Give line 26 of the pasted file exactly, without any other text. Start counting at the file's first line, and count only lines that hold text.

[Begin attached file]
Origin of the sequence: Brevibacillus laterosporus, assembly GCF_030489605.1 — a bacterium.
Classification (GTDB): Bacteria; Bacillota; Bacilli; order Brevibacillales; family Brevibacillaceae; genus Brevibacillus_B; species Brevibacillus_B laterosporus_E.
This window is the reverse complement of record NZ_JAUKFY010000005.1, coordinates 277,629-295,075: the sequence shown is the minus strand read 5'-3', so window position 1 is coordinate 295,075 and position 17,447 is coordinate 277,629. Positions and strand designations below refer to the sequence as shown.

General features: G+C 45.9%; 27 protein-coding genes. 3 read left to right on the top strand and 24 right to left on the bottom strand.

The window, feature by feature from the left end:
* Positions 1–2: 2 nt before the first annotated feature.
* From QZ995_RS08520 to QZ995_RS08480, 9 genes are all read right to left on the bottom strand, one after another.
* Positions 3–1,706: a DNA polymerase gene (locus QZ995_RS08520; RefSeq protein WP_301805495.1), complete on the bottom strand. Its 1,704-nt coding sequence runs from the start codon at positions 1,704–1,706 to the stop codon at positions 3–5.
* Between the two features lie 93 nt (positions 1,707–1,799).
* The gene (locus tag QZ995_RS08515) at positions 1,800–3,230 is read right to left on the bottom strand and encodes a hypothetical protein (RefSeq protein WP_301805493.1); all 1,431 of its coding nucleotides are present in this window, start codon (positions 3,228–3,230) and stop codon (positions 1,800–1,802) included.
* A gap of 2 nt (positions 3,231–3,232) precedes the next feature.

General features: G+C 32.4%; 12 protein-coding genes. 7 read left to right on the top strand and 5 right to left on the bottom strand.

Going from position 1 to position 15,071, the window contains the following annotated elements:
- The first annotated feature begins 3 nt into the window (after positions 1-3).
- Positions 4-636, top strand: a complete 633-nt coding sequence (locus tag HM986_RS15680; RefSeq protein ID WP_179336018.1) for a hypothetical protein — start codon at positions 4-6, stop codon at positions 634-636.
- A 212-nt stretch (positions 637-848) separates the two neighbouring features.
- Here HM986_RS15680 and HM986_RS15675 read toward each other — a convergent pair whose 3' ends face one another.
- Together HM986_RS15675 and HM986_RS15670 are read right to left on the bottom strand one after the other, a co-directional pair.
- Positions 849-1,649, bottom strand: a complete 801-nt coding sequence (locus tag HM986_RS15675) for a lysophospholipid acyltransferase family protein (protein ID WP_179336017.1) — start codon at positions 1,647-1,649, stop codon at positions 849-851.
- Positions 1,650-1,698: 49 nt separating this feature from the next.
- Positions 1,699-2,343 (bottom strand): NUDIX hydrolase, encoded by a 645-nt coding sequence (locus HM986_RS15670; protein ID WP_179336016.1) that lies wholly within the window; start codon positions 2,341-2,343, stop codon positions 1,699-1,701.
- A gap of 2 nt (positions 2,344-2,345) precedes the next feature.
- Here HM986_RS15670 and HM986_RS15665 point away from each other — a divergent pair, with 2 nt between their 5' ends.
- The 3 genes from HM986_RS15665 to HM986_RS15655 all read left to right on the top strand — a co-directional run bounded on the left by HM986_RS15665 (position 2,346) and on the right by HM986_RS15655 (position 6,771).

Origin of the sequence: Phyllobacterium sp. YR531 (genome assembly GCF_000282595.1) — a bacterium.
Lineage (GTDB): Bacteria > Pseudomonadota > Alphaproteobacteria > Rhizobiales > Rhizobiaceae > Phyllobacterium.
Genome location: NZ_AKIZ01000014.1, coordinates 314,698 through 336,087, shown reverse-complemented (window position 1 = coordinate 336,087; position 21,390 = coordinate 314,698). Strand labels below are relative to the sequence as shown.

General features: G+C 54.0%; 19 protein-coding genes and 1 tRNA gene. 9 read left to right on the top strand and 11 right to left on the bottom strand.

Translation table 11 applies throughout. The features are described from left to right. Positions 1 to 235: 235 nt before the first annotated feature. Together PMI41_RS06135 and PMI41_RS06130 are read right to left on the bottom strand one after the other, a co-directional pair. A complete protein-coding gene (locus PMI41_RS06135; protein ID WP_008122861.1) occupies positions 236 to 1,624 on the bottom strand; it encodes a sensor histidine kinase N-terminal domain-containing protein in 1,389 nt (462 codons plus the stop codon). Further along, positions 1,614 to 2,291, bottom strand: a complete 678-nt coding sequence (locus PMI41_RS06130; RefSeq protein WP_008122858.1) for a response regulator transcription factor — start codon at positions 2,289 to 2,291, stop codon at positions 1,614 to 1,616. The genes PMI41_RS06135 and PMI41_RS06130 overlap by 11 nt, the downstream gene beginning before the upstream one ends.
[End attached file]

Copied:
Lineage (GTDB): Bacteria > Pseudomonadota > Alphaproteobacteria > Rhizobiales > Rhizobiaceae > Phyllobacterium.